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Lightroom’s Adjustment Brush tool allows you to make precise local adjustments to your photos. You can use the brush to simply lighten or darken an area of your image – the digital equivalent to burning and dodging in the darkroom – or adjust contrast, saturation, clarity and a host of other settings. You can also combine any number of settings on the same brush.
Along with its custom settings, the brush tool offers a range of presets. These are loaded with all the adjustments needed for specific purposes such as teeth whitening, iris enhancement, and so on. Presets can save you an infinite amount of time if you edit the same genre of photos frequently. If you are a portrait photographer, having brushes pre-loaded with all the adjustments to soften skin, brighten eyes and lighten teeth saves you having to fiddle around with the sliders every time you edit a portrait. You simply click on the brush preset you want, and you’re good to go.
The problem with factory installed presets is that they tend to be heavy-handed. The skin softening preset, for example, takes the clarity slider all the way down to -100. This irons out every imperfection, resulting in luminous, plastic-looking skin. While it might be tempting to give your subjects a virtual facelift, you’ll end up with a portrait that no-one believes, because it bears little resemblance to the real person. Ditto with the iris enhancement – the preset responsible for those bright, over-saturated alien eyes.
The good news is that you can create your own custom presets either from scratch or based on the existing presets. You can also import Adjustment Brush presets, which you can use as they are, or tweak to suit you.
The Skin Soften brush is one I use on most of my portraits. I have a different brush for each of: mature skin, youthful skin, and men’s skin.
Some people question the need to soften skin at all in post-production. Of course, it is an entirely personal decision, but here’s my take on it. I am often surprised at how much older people look when I upload their photos to Lightroom than how they looked in the flesh. While the naked eye sees a far greater range of shadow and light than the camera does, it sends messages to the brain to makes adjustments. So, the way we perceive an animated face in the flesh is quite different to what appears in a high-resolution image. Digital cameras are brutal. They pick up every tiny imperfection and hold it in a static image to be scrutinized.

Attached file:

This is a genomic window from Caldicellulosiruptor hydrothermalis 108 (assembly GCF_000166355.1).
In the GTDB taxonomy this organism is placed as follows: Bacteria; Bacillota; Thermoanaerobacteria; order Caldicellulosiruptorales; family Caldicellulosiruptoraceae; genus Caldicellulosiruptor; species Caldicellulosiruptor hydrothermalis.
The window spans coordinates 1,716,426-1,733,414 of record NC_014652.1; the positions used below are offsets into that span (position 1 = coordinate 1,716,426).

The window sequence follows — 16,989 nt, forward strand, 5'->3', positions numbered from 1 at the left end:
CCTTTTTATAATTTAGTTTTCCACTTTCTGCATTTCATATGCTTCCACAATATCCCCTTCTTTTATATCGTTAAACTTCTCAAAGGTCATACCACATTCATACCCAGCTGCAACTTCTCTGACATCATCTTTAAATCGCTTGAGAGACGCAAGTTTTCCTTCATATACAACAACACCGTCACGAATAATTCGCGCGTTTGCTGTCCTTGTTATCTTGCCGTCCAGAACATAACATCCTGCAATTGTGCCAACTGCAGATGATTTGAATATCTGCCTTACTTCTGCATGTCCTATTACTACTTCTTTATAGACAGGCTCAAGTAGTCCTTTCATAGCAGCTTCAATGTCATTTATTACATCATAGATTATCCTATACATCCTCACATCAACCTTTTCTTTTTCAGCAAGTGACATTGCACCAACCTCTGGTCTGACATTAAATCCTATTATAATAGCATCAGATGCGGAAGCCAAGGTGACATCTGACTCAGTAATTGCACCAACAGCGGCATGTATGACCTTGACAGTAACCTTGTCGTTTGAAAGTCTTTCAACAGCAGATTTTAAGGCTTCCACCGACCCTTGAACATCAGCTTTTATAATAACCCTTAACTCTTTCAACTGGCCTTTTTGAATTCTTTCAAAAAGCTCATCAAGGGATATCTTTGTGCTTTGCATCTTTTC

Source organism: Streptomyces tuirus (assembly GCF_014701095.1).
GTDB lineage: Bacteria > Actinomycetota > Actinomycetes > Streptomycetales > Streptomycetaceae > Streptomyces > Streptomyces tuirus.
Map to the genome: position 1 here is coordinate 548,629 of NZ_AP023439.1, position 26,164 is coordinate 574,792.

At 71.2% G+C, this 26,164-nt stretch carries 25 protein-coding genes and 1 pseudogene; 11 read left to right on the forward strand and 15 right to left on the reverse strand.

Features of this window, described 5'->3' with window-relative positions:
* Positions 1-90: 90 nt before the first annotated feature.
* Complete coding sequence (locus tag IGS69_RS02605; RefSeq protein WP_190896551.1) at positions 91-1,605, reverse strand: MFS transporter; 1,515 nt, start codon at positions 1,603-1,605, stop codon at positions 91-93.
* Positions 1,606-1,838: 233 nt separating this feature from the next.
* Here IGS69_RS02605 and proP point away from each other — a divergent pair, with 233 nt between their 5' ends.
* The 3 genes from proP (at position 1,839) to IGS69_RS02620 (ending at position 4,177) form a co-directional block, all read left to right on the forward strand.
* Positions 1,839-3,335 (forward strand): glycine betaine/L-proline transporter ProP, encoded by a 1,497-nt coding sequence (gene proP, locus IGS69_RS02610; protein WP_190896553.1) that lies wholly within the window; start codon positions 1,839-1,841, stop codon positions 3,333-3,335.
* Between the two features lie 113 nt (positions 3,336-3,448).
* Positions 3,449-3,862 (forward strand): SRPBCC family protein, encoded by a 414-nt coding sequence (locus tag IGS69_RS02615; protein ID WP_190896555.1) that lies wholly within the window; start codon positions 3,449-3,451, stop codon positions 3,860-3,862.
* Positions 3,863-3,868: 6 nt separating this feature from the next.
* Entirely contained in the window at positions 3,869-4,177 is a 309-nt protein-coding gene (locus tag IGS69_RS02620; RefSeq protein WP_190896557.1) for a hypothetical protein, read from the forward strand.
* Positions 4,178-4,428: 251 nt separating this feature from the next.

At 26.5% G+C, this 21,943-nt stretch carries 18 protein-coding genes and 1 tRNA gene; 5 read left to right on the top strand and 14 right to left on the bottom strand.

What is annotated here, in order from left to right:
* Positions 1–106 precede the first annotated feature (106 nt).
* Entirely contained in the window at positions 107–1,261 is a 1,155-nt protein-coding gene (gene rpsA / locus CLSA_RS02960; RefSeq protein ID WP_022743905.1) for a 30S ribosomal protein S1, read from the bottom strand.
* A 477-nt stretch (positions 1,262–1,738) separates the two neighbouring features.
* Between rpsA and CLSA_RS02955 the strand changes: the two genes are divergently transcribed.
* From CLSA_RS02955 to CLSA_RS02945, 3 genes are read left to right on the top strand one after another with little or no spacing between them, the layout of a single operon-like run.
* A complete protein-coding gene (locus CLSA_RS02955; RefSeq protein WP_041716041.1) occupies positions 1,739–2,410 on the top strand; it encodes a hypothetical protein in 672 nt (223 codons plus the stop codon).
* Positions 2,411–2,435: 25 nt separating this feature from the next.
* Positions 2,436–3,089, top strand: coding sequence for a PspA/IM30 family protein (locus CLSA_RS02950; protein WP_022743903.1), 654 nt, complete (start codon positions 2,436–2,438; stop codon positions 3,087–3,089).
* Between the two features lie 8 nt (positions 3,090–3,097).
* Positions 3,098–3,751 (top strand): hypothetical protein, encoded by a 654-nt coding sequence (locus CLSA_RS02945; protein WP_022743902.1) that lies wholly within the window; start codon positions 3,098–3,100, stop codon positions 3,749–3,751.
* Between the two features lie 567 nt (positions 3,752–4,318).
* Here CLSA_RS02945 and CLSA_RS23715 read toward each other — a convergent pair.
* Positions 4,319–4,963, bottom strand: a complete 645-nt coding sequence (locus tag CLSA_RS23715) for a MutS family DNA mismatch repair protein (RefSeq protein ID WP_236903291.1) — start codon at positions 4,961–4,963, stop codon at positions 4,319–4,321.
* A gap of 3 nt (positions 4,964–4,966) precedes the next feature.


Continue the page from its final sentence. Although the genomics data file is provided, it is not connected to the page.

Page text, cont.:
That said, one of my pet peeves is over-softened skin. We’ve all seen portraits of mature people with their skin softened to try and emulate a twenty-year-old. It looks ridiculous! A greater shame, I believe, is to over-soften young skin. There is already too much pressure on young people to fit unattainable stereotypes, we don’t need to make the problem worse by creating unrealistic images of them.
This is a photo of my daughter, shot in natural light at dusk. I have made global adjustments following my workflow for basic portrait editing in Lightroom, now to the local adjustments.
In the DEVELOP module, enlarge the image so you get a close-up look at the skin. Now click the Adjustment Brush tool in the right-hand panel (or click K on the keyboard).
With the Adjustment Brush tool selected, take a look at the sliders in the adjustments panel. You’ll see two little arrows next to the word Custom. Click on the arrows to open the pull-down menu, showing all of Lightroom’s standard brush presets. Select on the Soften Skin preset, and brush it all over the face.